“Picture in your mind a world where: the transforming power of Jesus Christ is significantly impacting every individual family, church, workplace, school, government, city and nation. Imagine a Christian church where: every local congregation is acting in unity and partnership with other believers to see their city and nation transformed! Contemplate the future of society if: every Christian understood who they are in Christ and embraced their calling to be “salt and light” to a dark and hurting world?”

Dr. Gregory M. Pagh, Pastor at Christ Church, Elk River, Minnesota

Noel article photo 1 - 6-23-16Ed Silvoso, of the Transform Our World ministry, in his book Transformation, shares some perspectives and understandings to kingdom transformation that seeks to help churches partner with what he calls marketplace ministers. This approach has resulted in the kind of picture noted by Pastor Pagh. Here are some highlights about what is needed for kingdom transformation in terms of marketplace partnerships.

We begin with identifying some characteristics of the congregation: Matthew 16:18-19, “And I tell you that you are Peter, and on this rock I will build my church, and the gates of Hades will not overcome it.  I will give you the keys of the kingdom of heaven; whatever you bind on earth will be bound in heaven, and whatever you loose on earth will be loosed in heaven.”

When Jesus talked about “upon this rock I will build my church” he was referring to ‘ekklesia’ which is a Greek word meaning ‘ruling assembly.’ Understanding the authority and function of the assembly is fundamental to properly implement what Jesus initiated in Matthew 16:18. This assembly is not limited to a church building. It operates wherever two or three are gathered and it’s ruling foundation is love!

Imagine then a river with two banks. One bank is prayer evangelism having to do with transformed living; the other bank is comprised of five biblical paradigms having to do with transformed thinking. Let’s briefly outline what this could look like.

Prayer Evangelism: Transformed Living

Luke 10:5-9 state, “Whatever house you enter, first say, ‘Peace to this house!’ And if anyone is there who shares in peace, your peace will rest on that person; but if not, it will return to you.  Remain in the same house, eating and drinking whatever they provide, for the laborer deserves to be paid. Do not move about from house to house. Whenever you enter a town and its people welcome you, eat what is set before you;  cure the sick who are there, and say to them, ‘The kingdom of God has come near to you.’

The first step in prayer evangelism is blessing! As seen in verse five, “When you enter a house, first say, `Peace to this house.'” Peace speaks of blessing. So you start by blessing people — people in businesses, government, education and neighborhoods. Keep in mind that we are blessing people who are all created in the image of God, not unwholesome activities or behaviors.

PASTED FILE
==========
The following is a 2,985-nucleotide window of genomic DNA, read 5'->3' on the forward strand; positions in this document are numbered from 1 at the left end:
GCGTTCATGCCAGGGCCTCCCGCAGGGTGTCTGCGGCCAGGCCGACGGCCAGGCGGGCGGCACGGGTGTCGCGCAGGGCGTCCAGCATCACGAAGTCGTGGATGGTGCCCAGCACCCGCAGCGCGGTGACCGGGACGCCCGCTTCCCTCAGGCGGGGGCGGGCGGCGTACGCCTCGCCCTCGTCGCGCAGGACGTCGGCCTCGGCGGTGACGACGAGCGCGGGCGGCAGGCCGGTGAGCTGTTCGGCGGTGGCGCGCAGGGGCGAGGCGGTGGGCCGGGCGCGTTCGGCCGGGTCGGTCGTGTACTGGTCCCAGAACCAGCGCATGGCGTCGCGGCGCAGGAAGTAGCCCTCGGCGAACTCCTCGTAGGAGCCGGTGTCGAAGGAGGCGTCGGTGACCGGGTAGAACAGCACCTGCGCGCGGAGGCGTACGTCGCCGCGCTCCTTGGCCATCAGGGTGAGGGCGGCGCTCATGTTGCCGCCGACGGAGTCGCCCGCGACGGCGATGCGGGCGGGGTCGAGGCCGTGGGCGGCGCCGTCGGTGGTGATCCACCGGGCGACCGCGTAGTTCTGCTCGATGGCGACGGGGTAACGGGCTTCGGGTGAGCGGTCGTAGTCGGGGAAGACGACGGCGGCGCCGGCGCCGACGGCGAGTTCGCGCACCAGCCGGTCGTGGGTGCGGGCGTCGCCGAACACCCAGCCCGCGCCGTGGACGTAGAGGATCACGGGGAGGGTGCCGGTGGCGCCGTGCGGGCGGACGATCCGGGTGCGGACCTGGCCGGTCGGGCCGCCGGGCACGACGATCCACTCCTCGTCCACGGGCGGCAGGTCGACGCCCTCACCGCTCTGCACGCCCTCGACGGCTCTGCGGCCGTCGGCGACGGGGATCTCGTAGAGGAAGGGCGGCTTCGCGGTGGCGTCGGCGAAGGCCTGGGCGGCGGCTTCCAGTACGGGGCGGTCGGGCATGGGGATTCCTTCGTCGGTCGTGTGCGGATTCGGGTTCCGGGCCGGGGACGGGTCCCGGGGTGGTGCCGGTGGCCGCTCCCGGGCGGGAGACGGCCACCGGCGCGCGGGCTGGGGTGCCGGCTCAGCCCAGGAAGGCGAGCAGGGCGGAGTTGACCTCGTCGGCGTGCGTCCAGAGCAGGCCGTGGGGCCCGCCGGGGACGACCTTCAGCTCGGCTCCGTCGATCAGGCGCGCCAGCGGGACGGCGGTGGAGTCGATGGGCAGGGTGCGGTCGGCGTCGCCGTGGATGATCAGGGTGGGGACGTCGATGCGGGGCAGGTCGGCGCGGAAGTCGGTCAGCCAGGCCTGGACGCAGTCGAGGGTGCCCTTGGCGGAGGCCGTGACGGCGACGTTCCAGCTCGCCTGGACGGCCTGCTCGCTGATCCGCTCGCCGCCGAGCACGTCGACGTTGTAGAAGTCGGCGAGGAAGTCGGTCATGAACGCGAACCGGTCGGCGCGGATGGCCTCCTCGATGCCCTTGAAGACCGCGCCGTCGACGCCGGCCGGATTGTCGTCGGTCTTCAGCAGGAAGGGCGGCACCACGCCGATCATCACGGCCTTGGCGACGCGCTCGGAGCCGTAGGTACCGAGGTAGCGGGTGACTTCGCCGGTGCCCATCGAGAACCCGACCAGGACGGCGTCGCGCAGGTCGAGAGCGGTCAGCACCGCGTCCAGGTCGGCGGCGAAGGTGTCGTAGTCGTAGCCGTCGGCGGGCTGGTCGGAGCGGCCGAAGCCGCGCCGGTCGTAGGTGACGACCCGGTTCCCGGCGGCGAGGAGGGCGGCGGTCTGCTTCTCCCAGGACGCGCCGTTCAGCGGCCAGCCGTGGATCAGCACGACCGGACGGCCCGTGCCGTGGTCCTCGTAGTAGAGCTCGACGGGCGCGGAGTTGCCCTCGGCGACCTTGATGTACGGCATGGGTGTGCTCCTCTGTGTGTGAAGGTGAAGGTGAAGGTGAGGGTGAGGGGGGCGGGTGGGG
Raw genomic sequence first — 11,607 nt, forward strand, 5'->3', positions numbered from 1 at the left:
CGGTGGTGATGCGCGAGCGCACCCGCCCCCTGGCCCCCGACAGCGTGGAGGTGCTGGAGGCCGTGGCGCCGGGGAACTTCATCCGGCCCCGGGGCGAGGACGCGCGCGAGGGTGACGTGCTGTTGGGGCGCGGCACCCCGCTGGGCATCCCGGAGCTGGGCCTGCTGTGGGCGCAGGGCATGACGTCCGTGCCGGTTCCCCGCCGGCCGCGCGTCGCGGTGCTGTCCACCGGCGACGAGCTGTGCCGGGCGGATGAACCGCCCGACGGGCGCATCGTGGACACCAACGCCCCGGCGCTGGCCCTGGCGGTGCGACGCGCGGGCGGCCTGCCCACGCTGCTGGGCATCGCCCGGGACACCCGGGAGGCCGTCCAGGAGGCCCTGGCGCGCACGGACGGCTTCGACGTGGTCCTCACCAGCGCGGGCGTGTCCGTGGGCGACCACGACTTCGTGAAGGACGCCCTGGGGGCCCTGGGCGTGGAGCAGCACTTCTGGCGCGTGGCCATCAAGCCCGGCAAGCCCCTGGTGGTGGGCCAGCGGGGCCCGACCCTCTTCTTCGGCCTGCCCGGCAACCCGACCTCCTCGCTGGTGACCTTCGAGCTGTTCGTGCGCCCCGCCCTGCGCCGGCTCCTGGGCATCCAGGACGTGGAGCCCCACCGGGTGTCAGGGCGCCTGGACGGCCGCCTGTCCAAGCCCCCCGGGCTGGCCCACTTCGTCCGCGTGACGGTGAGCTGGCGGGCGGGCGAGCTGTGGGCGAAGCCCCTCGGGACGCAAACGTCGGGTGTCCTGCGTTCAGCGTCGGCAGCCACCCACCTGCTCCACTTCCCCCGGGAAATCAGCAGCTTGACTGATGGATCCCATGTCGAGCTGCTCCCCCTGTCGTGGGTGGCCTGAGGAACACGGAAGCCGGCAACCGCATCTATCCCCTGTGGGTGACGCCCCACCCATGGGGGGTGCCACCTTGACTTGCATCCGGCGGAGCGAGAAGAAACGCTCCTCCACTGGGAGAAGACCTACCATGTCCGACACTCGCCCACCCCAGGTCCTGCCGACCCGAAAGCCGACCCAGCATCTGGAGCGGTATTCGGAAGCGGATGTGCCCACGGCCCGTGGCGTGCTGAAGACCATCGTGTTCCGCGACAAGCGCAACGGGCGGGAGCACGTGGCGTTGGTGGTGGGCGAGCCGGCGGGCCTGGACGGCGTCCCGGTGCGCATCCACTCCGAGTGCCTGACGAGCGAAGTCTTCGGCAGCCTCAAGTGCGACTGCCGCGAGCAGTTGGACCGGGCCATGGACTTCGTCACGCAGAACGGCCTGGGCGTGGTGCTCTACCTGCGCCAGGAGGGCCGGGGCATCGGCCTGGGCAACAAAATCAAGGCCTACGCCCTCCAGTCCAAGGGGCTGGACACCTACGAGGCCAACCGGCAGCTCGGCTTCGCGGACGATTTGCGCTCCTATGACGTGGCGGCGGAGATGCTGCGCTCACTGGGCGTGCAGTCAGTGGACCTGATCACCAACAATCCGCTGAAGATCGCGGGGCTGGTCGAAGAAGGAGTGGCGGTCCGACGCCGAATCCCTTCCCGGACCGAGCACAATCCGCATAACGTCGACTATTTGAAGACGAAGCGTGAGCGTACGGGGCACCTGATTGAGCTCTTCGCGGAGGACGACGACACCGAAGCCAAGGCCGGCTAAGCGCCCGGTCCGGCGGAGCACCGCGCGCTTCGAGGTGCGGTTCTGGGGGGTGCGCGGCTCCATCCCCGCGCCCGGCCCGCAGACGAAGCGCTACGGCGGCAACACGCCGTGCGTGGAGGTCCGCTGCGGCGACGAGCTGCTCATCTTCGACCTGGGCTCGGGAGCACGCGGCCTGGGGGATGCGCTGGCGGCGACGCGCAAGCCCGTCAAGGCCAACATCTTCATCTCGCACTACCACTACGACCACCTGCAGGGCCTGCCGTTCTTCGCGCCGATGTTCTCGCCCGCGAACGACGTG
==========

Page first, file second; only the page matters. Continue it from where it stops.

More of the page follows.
Step two is fellowship! “Remain in the same house, eating and drinking whatever they provide” speaks in verse seven of fellowship. Fellowship with those who God brings through divine opportunities as you connect and relate to those around you.

Third step is to meet felt needs! We read in verse nine, “cure the sick” speaking to meeting felt needs. Minister God’s Love as you listen to others stories and pray with them allowing the love of Christ to touch their hearts as well as yours.

Finally we need to share the good news!  Verse nine instructs us to “say to them, ‘the kingdom of God has come near to you’,” we must proclaim the kingdom by sharing the good news of hope in Jesus Christ.

Five Biblical Paradigms: Transformed Thinking

  1. The great commission is about discipling nations (cities, towns, and neighborhoods), not just individuals. The expression ‘discipling nations’ is at first hard to grasp, but basically it means: “teaching a nation what Jesus taught us for the purpose of causing it to embrace the goodness of God and to reflect the character of Christ” (Transformation p. 123).
  2. The marketplace (the heart of the nation) has already been redeemed by Jesus and now must be tended to by God’s followers through the ministry of reconciliation. The marketplace is most concisely defined as encompassing business, education and government. However, it includes everywhere that you live, work and play.
  3. Every Christian is a minister, and labor is worship. In the beginning, God told Adam to ‘tend the garden’ (work). This would be a core activity that formed part of his relationship with God. The most dynamic word in the great commission is the word, “Go!” When many of us “go,” we “go to work.” The workplace is one of our primary circles of influence.
  4. Our primary call is to take the Kingdom of God to where the kingdom of darkness is entrenched in order for Jesus to build the Church. An expression from a pastor that seems to sum this up is: “What a relief when I finally understood that Jesus builds the church, not me.”
  5. The premier social indicator that transformation has taken place is the elimination of systemic poverty. “The WORD became flesh and moved into our neighborhood” (John 1:14 as stated in the Message).

Partnering for Transformation

The call is for Jesus’ disciples to look around our work places and neighborhoods and to pray blessing for those around us, allowing the Holy Spirit to transform our living; to be present in ways that allow the gospel message of Jesus to be shared personally with each and to make disciples of Jesus Christ.

All Are Invited to the Banquet

by Barbie Fischer

Often the word hospitality invokes images of places to stay and delicious food to be consumed. Throughout the Bible there are over 52 references to feasting and 73 references to banquets. These stories are not just about eating, drinking and being merry; they go beyond that.